As we drive down the lane from the airport, Daisy the cow strolls into the middle of the road, followed by Gertrude and Mabel. They look at us with big brown eyes and blink contentedly, but they don't move. I've no idea what the cows are really called, but we name them because clearly they are ladies of substance and intend on taking their time, so we just have to wait. Finally, Daisy's ample bottom disappears into a nearby hedge and we can move on...but not before a crazy cockerel with a death wish dashes across the road, tail feathers flying.
Clearly cows rule and kamikaze cockerels are all free range. The message is clear: drive slowly, enjoy the view and take time to smell the roses. This is Norfolk Island, a tiny dot of peace in the middle of the Pacific where the pace is leisurely and everything seems to hark back to a more idyllic age.
Once upon a time, Norfolk Island was where granny went on a coach tour. Not any more; Norfolk is a perfect island for families, and not just because of its animal menagerie. There is an amazing array of healthy, happy, outdoorsy pleasures for children to enjoy - this is how holidays used to be before theme parks and PlayStation took over.
There is no KFC or McDonald's to tempt kids here; no fast-food restaurants, no chain stores, no traffic lights and only one roundabout on the whole island. There is no public transport either, so hiring a car is a must because there is so much for families to see and do all over this pretty and underrated isle.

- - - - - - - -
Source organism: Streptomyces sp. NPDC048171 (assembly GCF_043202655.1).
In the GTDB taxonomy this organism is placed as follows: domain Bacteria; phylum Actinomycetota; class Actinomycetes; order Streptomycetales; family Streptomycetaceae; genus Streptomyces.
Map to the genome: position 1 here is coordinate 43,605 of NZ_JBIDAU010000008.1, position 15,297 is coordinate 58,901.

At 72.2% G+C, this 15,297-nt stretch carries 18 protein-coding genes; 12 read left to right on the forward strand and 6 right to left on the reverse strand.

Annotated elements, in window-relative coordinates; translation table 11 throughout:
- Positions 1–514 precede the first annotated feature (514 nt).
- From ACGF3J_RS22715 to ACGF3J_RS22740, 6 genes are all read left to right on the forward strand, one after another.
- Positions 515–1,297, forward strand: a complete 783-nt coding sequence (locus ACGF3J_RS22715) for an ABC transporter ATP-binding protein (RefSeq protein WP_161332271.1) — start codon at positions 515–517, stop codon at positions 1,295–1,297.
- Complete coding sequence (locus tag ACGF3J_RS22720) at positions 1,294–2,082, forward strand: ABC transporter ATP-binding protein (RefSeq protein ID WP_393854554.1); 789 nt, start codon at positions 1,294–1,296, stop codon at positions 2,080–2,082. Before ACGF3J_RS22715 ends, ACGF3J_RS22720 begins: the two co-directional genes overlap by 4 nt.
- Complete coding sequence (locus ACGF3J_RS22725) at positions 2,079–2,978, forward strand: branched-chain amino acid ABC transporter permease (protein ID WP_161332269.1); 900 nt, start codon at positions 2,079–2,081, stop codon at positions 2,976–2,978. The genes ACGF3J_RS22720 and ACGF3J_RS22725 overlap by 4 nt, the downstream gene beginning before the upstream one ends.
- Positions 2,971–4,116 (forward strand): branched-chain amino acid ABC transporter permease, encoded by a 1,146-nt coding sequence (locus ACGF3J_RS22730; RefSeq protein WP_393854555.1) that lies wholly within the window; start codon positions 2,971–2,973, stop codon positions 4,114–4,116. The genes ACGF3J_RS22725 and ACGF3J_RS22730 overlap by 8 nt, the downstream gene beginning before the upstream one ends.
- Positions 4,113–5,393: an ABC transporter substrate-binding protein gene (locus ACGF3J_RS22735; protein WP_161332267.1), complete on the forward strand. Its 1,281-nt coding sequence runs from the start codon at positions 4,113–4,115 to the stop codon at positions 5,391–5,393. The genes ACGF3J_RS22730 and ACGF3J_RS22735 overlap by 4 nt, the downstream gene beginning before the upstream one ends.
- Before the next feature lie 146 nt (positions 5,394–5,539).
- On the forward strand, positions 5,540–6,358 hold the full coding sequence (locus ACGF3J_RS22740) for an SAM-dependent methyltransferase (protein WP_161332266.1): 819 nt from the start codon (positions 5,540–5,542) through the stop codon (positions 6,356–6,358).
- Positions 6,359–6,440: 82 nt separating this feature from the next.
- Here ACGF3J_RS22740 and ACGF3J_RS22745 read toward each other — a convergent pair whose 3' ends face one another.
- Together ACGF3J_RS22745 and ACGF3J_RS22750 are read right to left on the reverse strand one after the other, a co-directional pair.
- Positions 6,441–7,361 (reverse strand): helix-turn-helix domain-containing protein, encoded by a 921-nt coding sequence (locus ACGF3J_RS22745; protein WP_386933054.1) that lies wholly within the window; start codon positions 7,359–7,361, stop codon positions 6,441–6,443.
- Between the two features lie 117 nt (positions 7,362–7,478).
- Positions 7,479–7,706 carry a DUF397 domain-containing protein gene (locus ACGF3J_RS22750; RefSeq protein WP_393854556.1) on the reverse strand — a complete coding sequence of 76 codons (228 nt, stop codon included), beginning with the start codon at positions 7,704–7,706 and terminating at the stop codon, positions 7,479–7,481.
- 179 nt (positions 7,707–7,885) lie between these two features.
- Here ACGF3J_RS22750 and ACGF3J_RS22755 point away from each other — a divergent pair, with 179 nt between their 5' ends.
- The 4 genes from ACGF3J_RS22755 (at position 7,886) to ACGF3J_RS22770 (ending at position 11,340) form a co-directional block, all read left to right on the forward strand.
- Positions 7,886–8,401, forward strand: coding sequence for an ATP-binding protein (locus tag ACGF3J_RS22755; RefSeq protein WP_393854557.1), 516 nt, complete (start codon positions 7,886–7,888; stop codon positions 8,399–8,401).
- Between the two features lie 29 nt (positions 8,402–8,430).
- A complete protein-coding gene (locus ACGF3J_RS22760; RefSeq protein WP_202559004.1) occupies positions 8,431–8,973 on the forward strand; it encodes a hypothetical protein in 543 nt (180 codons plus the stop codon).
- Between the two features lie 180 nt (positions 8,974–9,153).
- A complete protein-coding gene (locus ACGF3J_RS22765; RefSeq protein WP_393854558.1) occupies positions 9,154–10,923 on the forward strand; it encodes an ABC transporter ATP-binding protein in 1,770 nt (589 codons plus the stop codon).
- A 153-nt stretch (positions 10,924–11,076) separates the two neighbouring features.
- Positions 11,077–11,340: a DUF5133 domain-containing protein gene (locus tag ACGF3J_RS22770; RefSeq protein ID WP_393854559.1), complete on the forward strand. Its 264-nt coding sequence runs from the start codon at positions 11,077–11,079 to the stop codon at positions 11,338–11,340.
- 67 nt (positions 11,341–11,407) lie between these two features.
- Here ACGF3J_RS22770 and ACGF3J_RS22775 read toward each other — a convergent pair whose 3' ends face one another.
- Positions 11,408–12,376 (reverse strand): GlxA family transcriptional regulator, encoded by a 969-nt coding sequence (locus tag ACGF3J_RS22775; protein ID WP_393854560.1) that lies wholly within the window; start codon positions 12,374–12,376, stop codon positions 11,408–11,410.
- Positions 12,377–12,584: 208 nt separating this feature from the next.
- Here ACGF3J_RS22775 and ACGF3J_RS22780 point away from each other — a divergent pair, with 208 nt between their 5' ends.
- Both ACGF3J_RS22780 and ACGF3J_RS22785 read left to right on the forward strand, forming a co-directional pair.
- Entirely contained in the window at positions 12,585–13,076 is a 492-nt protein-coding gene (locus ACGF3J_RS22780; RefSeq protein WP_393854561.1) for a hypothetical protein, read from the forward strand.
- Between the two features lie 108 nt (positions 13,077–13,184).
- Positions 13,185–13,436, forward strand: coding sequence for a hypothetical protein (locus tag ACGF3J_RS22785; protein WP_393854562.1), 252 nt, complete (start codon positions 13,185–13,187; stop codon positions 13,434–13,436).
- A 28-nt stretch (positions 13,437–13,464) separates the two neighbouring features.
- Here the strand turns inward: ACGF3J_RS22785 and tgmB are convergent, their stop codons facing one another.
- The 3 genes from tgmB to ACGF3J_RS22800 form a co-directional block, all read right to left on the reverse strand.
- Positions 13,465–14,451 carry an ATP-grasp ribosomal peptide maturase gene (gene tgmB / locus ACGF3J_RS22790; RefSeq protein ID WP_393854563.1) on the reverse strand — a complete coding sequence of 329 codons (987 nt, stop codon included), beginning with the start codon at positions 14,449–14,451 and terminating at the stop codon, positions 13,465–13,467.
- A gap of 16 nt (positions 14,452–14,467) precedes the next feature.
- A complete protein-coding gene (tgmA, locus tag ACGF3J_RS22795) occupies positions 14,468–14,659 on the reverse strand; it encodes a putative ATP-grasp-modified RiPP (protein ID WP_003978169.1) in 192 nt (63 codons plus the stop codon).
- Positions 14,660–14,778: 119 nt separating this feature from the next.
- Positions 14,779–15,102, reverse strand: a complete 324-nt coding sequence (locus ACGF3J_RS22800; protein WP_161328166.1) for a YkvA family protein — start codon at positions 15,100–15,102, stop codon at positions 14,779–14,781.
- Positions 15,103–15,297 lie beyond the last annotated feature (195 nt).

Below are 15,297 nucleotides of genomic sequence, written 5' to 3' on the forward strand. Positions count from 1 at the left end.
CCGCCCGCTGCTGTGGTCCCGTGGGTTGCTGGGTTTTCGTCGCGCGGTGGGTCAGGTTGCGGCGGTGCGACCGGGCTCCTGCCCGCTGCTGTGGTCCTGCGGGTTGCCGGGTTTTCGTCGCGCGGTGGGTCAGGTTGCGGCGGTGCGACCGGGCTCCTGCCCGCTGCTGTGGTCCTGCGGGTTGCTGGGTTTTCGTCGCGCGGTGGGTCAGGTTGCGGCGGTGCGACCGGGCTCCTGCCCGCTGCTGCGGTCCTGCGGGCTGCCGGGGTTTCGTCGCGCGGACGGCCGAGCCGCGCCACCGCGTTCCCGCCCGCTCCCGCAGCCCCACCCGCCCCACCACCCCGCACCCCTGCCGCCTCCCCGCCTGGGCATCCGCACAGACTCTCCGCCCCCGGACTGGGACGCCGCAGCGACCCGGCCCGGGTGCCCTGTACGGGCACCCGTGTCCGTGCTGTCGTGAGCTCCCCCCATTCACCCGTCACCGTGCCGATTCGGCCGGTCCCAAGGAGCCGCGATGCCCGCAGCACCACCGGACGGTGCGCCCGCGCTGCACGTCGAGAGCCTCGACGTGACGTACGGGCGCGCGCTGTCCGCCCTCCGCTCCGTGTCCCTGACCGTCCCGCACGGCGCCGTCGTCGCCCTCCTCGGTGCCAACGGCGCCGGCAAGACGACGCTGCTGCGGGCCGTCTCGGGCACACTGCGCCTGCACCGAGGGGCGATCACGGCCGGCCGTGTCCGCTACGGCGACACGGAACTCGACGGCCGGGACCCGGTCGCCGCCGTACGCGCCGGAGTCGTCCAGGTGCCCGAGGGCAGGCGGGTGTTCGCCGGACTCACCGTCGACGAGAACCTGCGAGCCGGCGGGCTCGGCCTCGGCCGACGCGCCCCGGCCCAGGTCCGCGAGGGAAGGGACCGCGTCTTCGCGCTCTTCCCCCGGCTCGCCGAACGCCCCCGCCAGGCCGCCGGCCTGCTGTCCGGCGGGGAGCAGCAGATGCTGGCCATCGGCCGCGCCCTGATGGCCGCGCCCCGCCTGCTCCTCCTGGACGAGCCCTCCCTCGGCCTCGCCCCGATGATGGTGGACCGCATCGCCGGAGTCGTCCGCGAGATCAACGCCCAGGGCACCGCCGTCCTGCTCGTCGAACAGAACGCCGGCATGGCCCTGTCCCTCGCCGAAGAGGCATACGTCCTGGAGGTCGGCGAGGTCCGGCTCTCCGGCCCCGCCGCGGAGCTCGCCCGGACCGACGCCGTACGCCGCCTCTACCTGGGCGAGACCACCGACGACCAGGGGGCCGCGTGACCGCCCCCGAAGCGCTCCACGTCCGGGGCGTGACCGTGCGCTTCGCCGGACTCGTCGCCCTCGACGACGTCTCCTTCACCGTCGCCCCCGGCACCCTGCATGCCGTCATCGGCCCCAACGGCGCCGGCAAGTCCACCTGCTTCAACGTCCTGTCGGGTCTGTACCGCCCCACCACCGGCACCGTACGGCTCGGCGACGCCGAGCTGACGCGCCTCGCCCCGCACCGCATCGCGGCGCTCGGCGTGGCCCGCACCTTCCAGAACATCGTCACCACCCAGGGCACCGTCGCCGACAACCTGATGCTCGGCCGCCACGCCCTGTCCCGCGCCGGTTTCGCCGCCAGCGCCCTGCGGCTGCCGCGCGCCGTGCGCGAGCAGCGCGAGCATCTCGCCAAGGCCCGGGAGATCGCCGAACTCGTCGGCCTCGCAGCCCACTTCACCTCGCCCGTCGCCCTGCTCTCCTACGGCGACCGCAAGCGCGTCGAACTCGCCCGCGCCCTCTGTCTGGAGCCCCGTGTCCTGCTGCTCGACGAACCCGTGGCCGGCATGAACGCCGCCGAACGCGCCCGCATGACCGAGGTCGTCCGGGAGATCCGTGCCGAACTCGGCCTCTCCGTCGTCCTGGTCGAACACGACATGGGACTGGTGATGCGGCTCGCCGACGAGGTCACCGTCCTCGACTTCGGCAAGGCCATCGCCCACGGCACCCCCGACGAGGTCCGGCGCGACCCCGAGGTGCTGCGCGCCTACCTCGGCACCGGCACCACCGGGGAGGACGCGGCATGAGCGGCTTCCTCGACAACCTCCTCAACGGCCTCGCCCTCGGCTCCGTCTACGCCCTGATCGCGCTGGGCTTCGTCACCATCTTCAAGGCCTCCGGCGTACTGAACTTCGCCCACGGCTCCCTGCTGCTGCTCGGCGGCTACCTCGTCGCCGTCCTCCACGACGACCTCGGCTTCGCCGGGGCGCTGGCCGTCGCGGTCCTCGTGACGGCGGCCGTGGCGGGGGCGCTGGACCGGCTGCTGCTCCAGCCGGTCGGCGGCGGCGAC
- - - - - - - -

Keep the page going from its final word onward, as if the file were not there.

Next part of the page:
Driving up to Mount Pitt with its 360-degree views of the island, we get an idea of what is on offer. From our vantage point, we look down on shallow lagoons, sheltered snorkelling spots, hidden beaches ringed with sentry-like Norfolk pine trees, pristine forest and rolling hills.
Norfolk Island is also a living history lesson. The founding families of Norfolk are all descendants of the Pitcairn Islanders and the story of Captain Bligh, Fletcher Christian and The Bounty will have children enthralled. Most impressive is the Fletcher's Mutiny Cyclorama, beautifully painted by a local artist, and the Norfolk Island Museum, dominated by a huge 1.7-metre anchor from the shipwreck of the HMS Sirius. In the evening, take the children to the sound and light show at the World Heritage Kingston convict settlement or the re-enactment of the mutiny, every Tuesday night performed by real-life descendants of the mutineers. This is the only destination I've ever been to where it is worth having your children read the local phone book; since Christians and Adams abound, people are listed by their nicknames: Baldy, Barely, Bash, Cane Toad, Crowbar, Diesel, Devil, Pixie, Pooh, Snobbles, Snoop...the list goes on. Best of all, many of the islanders still speak in a Pitcairn/Norfolk Dialect which is a mix of everything from Tahitian to Creole with a little Scottish thrown in.